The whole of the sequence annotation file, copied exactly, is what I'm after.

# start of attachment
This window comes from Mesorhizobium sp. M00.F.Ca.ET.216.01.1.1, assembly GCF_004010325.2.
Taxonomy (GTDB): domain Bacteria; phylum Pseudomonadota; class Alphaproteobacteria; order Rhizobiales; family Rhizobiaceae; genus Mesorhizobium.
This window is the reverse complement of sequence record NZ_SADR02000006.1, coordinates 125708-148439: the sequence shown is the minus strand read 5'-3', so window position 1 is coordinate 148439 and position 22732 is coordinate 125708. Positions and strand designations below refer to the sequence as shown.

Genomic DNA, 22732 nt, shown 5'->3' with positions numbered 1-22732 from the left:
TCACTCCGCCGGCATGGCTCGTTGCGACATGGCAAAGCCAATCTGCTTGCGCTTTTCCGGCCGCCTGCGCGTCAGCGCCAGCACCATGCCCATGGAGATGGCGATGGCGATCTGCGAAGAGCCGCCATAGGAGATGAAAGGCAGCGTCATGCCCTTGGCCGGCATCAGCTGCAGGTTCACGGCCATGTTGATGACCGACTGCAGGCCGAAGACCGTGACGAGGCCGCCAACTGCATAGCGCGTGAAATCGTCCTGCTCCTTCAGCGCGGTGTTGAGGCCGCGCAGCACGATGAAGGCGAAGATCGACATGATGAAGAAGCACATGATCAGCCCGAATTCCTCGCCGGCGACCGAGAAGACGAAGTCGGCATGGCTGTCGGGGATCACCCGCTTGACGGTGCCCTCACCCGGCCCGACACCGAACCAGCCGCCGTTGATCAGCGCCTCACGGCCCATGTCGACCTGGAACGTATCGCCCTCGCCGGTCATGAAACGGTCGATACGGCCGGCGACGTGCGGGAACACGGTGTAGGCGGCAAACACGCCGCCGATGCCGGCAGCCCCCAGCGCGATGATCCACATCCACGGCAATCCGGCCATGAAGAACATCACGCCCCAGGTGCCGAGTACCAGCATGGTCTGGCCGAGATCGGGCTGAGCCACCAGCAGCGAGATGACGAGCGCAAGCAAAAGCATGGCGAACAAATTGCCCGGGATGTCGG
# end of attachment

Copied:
This window comes from Mesorhizobium sp. M00.F.Ca.ET.216.01.1.1, assembly GCF_004010325.2.
Taxonomy (GTDB): domain Bacteria; phylum Pseudomonadota; class Alphaproteobacteria; order Rhizobiales; family Rhizobiaceae; genus Mesorhizobium.
This window is the reverse complement of sequence record NZ_SADR02000006.1, coordinates 125708-148439: the sequence shown is the minus strand read 5'-3', so window position 1 is coordinate 148439 and position 22732 is coordinate 125708. Positions and strand designations below refer to the sequence as shown.

Genomic DNA, 22732 nt, shown 5'->3' with positions numbered 1-22732 from the left:
TCACTCCGCCGGCATGGCTCGTTGCGACATGGCAAAGCCAATCTGCTTGCGCTTTTCCGGCCGCCTGCGCGTCAGCGCCAGCACCATGCCCATGGAGATGGCGATGGCGATCTGCGAAGAGCCGCCATAGGAGATGAAAGGCAGCGTCATGCCCTTGGCCGGCATCAGCTGCAGGTTCACGGCCATGTTGATGACCGACTGCAGGCCGAAGACCGTGACGAGGCCGCCAACTGCATAGCGCGTGAAATCGTCCTGCTCCTTCAGCGCGGTGTTGAGGCCGCGCAGCACGATGAAGGCGAAGATCGACATGATGAAGAAGCACATGATCAGCCCGAATTCCTCGCCGGCGACCGAGAAGACGAAGTCGGCATGGCTGTCGGGGATCACCCGCTTGACGGTGCCCTCACCCGGCCCGACACCGAACCAGCCGCCGTTGATCAGCGCCTCACGGCCCATGTCGACCTGGAACGTATCGCCCTCGCCGGTCATGAAACGGTCGATACGGCCGGCGACGTGCGGGAACACGGTGTAGGCGGCAAACACGCCGCCGATGCCGGCAGCCCCCAGCGCGATGATCCACATCCACGGCAATCCGGCCATGAAGAACATCACGCCCCAGGTGCCGAGTACCAGCATGGTCTGGCCGAGATCGGGCTGAGCCACCAGCAGCGAGATGACGAGCGCAAGCAAAAGCATGGCGAACAAATTGCCCGGGATGTCGG